If not, won’t we be talking about a two-tier Games, where the top level of athletes are all sorted, and the others, perhaps from smaller and farther flung nations, well, they’ll just have to hope they don’t get a positive?
By the by, another newsline emanated from Mr Bach today. He apparently wants to change the Olympic motto.
"We learnt during this coronavirus crisis the hard way that we can live up to our Olympic slogan Faster, Higher, Stronger in sport and in life, only if we are working together in solidarity.
"I would today like to inspire a discussion whether we should not complement this by adding after a hyphen, the word 'Together.'"
The phrase faster, higher, stronger was, history tells us, coined - in its Latin version of citius, altius, fortius - by Father Henri Didon, a friend of the man credited with bringing the modern Olympics into being, Pierre de Coubertin.
Didon used the phrase to round off an inter-schools athletics meeting.
Coubertin adopted it as a motto for people who "dare to try to break records." He was apparently struck by the succinctness of the phrase.
To add the word "together" is a truly awful idea that doesn’t even make any sense. You can’t be higher, faster, stronger together. If you’re together you’re not higher, faster or stronger than anyone else.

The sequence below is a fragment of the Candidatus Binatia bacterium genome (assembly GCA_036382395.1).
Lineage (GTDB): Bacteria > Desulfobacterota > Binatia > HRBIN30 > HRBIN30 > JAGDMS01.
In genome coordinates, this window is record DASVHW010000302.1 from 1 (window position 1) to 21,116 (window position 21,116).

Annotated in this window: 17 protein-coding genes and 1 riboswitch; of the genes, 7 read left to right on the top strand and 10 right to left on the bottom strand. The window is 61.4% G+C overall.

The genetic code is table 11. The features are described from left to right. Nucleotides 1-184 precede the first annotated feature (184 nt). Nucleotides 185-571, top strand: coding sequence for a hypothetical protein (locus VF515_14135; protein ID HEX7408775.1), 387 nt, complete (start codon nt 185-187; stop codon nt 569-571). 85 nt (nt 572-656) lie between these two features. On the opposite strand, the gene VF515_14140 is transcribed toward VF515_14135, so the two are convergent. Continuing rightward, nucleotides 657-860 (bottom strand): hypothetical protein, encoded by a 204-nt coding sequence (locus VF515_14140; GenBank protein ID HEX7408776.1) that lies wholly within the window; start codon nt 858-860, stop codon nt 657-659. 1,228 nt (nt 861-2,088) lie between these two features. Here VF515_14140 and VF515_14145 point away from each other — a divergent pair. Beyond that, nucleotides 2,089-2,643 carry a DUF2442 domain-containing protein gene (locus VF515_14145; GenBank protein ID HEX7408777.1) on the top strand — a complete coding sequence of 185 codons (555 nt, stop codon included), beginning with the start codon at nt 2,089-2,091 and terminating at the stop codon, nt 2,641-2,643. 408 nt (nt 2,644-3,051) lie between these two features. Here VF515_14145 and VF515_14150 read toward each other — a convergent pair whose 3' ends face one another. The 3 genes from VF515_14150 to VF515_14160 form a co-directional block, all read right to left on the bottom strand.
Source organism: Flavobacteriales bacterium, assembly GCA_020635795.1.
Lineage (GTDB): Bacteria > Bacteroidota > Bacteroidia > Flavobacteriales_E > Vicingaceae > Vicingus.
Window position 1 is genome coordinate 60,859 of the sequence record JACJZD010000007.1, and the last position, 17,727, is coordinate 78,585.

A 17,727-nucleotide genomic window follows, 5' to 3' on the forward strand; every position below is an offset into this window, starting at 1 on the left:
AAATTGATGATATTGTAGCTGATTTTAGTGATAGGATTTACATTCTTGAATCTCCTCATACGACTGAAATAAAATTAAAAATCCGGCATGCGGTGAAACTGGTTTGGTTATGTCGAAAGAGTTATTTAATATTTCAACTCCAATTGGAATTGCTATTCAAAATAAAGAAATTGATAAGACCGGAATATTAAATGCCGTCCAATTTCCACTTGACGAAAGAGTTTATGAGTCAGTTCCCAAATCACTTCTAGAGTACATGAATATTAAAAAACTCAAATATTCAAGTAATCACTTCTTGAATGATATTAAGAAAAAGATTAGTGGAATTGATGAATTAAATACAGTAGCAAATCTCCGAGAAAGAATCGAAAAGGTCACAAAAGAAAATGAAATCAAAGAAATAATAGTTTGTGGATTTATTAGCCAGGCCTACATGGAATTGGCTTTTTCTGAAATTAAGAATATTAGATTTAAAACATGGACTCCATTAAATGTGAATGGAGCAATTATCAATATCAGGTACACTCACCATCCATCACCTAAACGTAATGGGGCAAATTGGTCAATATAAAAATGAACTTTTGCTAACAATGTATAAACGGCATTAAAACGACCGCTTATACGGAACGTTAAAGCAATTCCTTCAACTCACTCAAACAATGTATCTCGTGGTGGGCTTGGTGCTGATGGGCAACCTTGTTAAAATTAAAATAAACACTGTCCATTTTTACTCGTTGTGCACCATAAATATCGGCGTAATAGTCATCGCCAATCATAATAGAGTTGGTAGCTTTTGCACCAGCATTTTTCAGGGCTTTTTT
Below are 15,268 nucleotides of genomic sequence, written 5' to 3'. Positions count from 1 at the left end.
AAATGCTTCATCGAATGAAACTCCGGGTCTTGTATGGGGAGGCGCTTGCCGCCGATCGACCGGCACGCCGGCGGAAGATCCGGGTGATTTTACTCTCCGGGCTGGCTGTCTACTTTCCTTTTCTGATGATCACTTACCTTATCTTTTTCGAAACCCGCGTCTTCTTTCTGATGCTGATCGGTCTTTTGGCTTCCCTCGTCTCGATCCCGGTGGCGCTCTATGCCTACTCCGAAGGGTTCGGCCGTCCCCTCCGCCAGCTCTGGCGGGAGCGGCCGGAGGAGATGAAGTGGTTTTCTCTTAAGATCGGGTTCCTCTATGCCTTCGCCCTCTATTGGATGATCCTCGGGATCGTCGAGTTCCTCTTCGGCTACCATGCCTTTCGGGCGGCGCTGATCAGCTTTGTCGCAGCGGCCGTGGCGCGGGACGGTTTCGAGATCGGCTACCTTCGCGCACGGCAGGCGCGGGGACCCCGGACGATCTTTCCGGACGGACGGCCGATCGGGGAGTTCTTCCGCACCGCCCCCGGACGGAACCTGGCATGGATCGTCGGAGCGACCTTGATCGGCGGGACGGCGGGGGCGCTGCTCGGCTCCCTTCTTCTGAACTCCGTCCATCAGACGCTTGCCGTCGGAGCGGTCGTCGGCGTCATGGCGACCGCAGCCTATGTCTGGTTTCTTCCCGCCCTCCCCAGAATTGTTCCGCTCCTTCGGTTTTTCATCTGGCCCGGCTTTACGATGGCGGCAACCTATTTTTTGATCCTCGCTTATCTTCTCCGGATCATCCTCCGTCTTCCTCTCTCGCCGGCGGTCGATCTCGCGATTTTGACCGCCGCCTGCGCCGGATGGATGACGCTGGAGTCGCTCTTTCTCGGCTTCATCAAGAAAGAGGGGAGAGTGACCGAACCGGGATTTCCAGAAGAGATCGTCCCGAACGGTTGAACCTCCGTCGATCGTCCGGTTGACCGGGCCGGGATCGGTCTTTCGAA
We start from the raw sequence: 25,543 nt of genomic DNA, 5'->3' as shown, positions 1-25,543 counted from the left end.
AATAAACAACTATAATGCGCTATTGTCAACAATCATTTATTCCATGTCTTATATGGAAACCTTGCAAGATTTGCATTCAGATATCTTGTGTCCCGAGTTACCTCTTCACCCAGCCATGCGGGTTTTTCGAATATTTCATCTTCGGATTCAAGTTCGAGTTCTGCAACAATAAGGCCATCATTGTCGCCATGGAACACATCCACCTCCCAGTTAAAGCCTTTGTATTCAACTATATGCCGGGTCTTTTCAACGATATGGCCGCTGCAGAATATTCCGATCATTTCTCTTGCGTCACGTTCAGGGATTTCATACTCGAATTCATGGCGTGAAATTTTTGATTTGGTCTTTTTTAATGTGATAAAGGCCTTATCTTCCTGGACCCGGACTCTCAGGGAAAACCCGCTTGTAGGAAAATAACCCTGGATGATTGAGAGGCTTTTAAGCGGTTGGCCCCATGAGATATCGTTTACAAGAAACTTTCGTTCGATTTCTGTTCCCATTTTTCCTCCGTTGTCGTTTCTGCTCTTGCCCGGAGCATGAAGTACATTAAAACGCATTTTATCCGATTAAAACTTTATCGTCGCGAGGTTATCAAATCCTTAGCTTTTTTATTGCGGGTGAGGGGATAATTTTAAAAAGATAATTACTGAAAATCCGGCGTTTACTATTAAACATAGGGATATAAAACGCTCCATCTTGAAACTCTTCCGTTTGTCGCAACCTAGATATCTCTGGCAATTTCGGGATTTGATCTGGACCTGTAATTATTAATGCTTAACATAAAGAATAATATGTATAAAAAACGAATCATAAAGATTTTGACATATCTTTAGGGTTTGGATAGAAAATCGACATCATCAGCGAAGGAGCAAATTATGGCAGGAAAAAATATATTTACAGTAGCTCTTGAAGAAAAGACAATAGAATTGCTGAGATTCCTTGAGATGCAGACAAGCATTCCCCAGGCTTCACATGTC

The Olympics, despite the recent ersatz addition of mixed relays, are essentially about daring individual efforts. If you want together you should be at the FIFA World Cup.
Why try to hang a clunking 21st century accoutrement on an antique? Isn’t another term by acclamation, where people are thanking you for allowing them to be the first people to congratulate you, enough?
On the more basic matter of human safety, Bach has spoken with much reason about the big picture with four months to go until the re-scheduled Games.
"The many World Championships that have been held during these recent weeks and months are proof that sport can be organised safely and successfully, even under present restrictions," Bach said.
"Here our thanks go to the International Federations who have organised over 270 major sporting events, meaning World Championships or World Cups, since September 2020.
"Cumulatively, these events have involved over 30,000 athletes.
"All of them had rigorous health and safety protocols in place, including extensive testing regimes, which far exceeded 200,000 tests.